The Mediterranean climate takes its name from, and is influenced by, the proximity of the sea. The outstanding features of the climate are hot, dry summers, mild winters with variable rainfall, almost constant sunshine and an absence of frost. The short spring and lengthy autumn are transitional seasons which tend to merge imperceptibly into one another with no winter season. Other areas around the world with a similar sunshine and rainfall pattern are also said to have a Mediterranean, or winter rainfall, climate. These include south-western South Africa, the central and southern coast of California, central Chile and south-western Australia. Mediterranean climatic areas lie between 30-45 degrees latitude whether to the north or south of the equator.
There is a notable difference in climate between the coastal and inland areas of Andalucia. On the coast temperatures are temperate in winter and less hot than inland during summer, so the Malaga climate is idyllic. Inland areas have cooler temperatures in winter from November to February and very high temperatures during summer.
Depending on tolerance to heat, the best time to visit Andalucia might be during April to June and September to the first half of October. At these times temperatures are warm but not too hot and any winter rain is avoided. It is common to see people swimming in the sea and sunbathing on the beaches from February onwards during spells that can reach higher than 25C/77F.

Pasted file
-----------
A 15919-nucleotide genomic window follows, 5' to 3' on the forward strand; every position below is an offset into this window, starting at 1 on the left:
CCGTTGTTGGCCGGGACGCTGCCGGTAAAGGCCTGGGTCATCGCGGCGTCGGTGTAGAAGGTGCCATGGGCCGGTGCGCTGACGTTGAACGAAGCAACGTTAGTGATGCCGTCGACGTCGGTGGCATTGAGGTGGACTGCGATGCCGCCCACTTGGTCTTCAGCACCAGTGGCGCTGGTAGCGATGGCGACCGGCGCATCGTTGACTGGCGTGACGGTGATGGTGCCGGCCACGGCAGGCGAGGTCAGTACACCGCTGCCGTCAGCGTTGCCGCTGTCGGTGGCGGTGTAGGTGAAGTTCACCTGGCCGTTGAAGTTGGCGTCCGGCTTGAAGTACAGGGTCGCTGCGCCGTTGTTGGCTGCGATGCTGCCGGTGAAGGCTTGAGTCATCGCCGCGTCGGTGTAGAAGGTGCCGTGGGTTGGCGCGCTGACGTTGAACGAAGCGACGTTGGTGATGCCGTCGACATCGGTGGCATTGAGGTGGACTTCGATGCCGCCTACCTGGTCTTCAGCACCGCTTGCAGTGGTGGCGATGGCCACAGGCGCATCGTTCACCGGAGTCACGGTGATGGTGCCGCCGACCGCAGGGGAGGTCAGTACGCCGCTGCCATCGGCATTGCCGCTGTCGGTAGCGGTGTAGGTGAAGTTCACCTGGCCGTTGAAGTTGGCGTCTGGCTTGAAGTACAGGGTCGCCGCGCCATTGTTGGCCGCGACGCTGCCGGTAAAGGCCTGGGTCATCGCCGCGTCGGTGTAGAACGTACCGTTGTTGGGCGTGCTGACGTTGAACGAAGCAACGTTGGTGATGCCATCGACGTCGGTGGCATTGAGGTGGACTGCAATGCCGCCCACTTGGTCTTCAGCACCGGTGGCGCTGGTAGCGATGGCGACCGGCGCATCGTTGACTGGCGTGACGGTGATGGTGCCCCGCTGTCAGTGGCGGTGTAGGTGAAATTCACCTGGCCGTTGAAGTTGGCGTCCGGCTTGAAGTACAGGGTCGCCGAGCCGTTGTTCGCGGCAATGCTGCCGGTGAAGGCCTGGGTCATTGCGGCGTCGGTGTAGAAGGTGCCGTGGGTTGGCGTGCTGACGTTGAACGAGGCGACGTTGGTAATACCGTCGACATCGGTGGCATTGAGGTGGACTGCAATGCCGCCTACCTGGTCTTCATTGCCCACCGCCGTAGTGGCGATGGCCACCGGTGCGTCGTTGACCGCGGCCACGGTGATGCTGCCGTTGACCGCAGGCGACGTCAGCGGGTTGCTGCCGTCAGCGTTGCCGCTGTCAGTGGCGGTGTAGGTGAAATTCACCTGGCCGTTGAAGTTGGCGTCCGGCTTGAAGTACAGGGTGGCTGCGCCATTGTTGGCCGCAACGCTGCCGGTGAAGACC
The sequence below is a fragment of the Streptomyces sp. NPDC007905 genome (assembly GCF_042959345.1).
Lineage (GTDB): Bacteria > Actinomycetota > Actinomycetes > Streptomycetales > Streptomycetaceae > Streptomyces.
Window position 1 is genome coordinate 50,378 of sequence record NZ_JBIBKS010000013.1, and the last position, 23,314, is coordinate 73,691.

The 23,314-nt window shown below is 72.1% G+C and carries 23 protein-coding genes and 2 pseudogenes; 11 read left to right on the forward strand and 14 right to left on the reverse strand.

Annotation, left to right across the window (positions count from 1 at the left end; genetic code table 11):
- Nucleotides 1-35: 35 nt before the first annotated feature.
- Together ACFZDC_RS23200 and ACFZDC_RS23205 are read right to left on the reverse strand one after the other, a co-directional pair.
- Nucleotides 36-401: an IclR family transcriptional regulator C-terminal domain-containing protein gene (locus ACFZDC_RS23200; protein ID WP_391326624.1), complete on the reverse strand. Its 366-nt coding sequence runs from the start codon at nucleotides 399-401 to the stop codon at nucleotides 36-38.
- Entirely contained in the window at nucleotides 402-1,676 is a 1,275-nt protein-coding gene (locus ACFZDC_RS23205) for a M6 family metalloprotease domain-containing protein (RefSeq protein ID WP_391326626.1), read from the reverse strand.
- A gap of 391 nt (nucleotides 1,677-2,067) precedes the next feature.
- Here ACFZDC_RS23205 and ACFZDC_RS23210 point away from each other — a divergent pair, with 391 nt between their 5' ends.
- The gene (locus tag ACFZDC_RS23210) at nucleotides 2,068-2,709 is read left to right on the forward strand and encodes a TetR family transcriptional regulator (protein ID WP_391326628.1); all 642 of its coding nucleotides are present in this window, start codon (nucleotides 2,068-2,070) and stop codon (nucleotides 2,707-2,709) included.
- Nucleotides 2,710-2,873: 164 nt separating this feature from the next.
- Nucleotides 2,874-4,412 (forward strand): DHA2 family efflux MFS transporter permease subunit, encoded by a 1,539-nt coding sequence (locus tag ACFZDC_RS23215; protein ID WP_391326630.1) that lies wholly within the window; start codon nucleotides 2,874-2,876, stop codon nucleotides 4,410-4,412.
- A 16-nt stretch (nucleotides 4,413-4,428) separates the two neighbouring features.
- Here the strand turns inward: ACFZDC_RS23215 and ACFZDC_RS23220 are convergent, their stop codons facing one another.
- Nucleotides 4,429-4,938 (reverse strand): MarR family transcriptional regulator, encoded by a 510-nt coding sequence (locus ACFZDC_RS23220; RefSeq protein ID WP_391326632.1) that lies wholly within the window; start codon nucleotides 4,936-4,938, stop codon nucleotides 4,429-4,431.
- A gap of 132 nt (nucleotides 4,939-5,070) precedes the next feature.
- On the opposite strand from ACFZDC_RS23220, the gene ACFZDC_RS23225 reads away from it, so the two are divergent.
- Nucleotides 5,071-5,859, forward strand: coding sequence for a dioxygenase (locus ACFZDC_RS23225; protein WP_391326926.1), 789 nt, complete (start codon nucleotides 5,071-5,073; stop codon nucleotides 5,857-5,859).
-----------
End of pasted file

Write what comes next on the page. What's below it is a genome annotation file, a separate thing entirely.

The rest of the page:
In July and August daytime temperatures reach 36C/97F in Sevilla and slightly less in Granada, whilst along the coast the average temperature is about 30C/86F. Sea temperatures remain at about 20C/68F from July to October and at 15C/55F for the remainder of the year. Unheated private swimming pools of an average 10 x 8 metres reach a temperature of 30C/86F during June to October, fall to 10C/50F during winter and rise to 20+C/68F from March onwards.
Rain falls mainly from October to March with little rain anywhere from June to September. The prevailing winds come from the Atlantic Ocean and cause western Andalucia to be wetter than the east. The Sierra de Grazalema, west of Ronda, is the wettest area of Spain with over 88 inches of rain a year. The Cabo de Gata promontory in Almeria province is the driest place in Europe with just 4 inches of rain a year. Tarifa, at Andalucia’s southernmost point where the Atlantic Ocean meets the Mediterranean Sea has strong winds and is a Mecca for windsurfers.
The mountain ranges are cooler than the plains and have a higher rainfall with some snow in winter. The Sierra Nevada, above 3000 metres, is snow covered for most of the year with thriving winter ski resorts.